Speaking up for Scarborough: Your Views

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When I started thinking about this, I started by thinking how I got to live in Scarborough and why, for me, it has not changed its character, its natural beauty; it is still Scarborough.

I came to Scarborough on holiday three times before deciding to live here; the first was in the late 60s on a day trip from Ampleforth. We couldn’t park and ended up visiting the Moors and Flamingoland; the second time in the late 1970s I came and remember getting stuck at the Hopgrove roundabout and the long drive along the A64 BUT I also remember a fantastic bed and breakfast where the welcome couldn’t have been warmer, some fantastic evenings at the shows and time on the beach with sand in my crab sandwiches ...

BUT really struggling for a good evening meal in the town.

The third time was just before I moved here in the mid 80s and still all the things I remember from the previous holiday were still there, strangely can never remember going to the cinema in Scarborough but what I do remember is that we discovered North Bay by wondering what was behind the castle and that road beneath it. Those holidays made me choose Scarborough as the place I wanted to live when I got a job in York. I didn’t mind the travelling (which I ended up doing for 26 years). The railway line is something we should never forget as one of the vital arteries for the town.

Why did I start with that paragraph? Because many of the people I know in Scarborough came here on holiday first and first impressions matter. The welcome I got, the natural beauty, there was and still is plenty to do if you can find it. I felt safe compared to other UK towns and cities I had lived in, cost of living and houses were and still are a lot cheaper, the town was and still is relatively clean and as for traffic jams in Scarborough, what traffic jams? Travelling 25 miles used to take me two hours.

Do we still have that warm Scarborough welcome for all?

I am not so sure.

In my role in tourism I hear stories of people being asked what have you come here for, other visitors being totally ignored, even as a resident.

The attitudes of some staff in some shops is far from customer friendly – it’s a chore to serve and yet I can go to other places in the town and the service is the best I have ever had.

So what should we do? Let’s have pride in the place we live in. We could all think of places we love in Scarborough ... well shout about them, sing them from the rooftops, the things that make Scarborough unique, rather than concen-

trate on the negatives (everywhere has those!). What are your hidden gems of Scarborough?

I came to Scarborough three times and one of the things that I will always keep are my memories, so it is really important that we do not lose the fabric of the place; by all means let’s modernise but at the same time we have to realise why a lot of people come to Scarborough ... to reminisce, to go down memory lane and bring with them the next generation of visitors and, who knows, residents too.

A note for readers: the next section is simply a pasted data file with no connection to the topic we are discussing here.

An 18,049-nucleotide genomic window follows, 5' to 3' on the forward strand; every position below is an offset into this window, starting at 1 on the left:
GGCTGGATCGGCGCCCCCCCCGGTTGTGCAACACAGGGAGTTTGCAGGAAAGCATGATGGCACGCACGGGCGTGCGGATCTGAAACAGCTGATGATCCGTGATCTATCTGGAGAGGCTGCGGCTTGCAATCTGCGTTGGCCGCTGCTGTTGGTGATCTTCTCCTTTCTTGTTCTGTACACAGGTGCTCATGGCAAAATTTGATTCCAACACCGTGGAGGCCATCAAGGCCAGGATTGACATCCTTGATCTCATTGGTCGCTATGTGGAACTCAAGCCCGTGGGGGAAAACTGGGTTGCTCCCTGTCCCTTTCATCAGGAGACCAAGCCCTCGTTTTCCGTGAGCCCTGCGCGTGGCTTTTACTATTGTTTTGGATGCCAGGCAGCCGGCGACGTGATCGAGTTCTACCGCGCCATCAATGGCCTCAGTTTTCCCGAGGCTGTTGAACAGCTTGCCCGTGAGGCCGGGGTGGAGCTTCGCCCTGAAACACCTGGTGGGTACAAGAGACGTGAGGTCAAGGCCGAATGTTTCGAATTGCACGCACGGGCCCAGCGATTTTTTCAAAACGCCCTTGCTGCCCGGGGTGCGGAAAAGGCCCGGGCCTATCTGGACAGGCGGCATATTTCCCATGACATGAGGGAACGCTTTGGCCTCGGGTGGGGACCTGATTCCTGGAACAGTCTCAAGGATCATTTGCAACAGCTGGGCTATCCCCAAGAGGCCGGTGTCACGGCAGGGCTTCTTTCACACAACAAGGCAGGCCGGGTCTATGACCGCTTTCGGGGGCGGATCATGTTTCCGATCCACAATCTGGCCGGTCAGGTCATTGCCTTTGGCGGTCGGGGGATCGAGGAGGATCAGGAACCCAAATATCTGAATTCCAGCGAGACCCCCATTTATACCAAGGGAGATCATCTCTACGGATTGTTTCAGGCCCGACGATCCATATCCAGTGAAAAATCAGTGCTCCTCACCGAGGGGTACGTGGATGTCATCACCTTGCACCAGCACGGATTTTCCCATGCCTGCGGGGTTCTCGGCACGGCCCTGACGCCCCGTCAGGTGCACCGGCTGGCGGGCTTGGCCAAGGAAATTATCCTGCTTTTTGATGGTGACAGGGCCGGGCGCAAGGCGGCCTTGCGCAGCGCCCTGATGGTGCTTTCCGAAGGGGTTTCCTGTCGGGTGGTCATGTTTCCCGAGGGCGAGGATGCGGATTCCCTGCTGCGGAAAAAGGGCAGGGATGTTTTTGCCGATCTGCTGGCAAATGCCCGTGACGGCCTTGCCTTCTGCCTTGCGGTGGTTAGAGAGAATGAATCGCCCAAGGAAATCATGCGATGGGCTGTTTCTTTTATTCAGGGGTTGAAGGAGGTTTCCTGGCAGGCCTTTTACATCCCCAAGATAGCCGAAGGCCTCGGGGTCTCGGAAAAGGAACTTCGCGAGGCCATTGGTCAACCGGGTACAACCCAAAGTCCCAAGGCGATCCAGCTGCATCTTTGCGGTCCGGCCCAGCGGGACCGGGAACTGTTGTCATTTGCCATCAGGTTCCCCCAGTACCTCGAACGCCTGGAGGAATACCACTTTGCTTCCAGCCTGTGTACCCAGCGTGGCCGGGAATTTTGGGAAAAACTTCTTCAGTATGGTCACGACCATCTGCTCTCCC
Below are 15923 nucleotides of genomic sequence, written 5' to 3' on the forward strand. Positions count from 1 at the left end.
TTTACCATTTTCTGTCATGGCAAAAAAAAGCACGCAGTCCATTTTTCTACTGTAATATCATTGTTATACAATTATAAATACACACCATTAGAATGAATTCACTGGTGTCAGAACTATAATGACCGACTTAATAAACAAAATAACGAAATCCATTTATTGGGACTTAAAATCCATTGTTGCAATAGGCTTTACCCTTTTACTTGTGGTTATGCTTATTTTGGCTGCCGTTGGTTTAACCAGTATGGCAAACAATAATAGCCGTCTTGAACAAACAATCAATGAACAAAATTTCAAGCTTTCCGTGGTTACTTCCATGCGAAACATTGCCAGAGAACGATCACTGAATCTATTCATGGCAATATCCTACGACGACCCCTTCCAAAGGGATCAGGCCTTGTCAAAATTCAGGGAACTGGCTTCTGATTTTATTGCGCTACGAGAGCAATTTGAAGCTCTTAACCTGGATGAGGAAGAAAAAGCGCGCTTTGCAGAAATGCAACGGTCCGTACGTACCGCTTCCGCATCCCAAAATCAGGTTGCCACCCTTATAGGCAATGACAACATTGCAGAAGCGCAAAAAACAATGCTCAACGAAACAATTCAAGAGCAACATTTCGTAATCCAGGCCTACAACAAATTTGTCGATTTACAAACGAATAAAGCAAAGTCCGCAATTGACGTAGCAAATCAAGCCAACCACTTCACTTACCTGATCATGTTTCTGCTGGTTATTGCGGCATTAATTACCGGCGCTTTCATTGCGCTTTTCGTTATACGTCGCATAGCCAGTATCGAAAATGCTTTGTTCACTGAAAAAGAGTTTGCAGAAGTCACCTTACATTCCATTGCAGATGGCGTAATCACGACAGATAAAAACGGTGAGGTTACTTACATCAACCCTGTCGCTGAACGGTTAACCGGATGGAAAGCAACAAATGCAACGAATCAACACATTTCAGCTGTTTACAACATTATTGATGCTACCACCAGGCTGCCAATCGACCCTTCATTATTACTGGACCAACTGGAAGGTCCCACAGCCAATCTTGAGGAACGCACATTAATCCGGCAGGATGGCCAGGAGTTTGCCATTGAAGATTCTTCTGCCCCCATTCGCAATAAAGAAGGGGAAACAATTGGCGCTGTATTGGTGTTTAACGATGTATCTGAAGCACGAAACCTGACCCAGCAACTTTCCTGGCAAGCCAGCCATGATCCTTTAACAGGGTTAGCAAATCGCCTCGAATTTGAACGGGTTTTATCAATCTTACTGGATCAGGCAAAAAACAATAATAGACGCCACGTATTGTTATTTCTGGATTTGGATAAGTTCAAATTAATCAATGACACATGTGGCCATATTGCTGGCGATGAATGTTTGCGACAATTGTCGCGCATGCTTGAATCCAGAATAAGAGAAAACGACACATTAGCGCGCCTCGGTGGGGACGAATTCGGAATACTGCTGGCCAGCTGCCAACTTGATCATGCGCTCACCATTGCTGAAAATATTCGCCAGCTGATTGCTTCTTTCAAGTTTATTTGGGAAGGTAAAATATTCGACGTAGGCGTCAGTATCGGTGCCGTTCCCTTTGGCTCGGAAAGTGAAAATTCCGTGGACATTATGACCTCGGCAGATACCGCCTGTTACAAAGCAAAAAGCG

We must keep up with the times. I couldn’t believe it when someone said to me that the Premier Inn that was built a few years ago was the first purpose-built hotel built since Victorian times.

We mus t move with the times and give the residents and visitors what they are looking for – but do we really know what we want, when all we seem to do is criticise new developments of any kind. Surely as long as it is right for Scarborough we should be encouraging these investments into the town, or are we wanting the town to be in decline?

What of the town? We must grow the town in any way we can. We must create the right working environment with jobs for all skills and capabilities and pay accordingly.

Low pay is an issue that needs to be addressed but at the same time low pay doesn’t mean that a person cannot enjoy their work, there can be other incentives.

There are a lot of creative people in this town and we need to continually encourage them to stay in the town and develop their ideas here.

We need to look for those higher paid opportunities that come along as well. As someone who is proud of living in Scarborough it can be hard to be told (twice) that “you won’t get a job in Scarborough with those skills – you’ll have to

move to York or Leeds.” They were right. I have ended up working away but still manage to live in Scarborough. There are some great and world leading businesses in this town – they need to be recognised and encouraged to continue to grow for the benefit of the town and future generations.

Growing the town means keeping our services. It means we will attract more investment for those jobs, leisure and indoor facilities that we all crave. So let’s:

Have pride in the wonderful place in which we live, there are lots of places a lot worse

Act. If there’s something you don’t like do something about it; don’t rely on others

Think about what we want Scarborough to be in the future and be a part of it

Build on what renaissance achieved and build a community-based group for Scarborough’s future

Not be so critical of some of the schemes, they must be right for Scarborough and get the support of the residents

BUT remember the money is being spent in Scarborough rather than elsewhere in the country.

Graham North

Forum for Tourism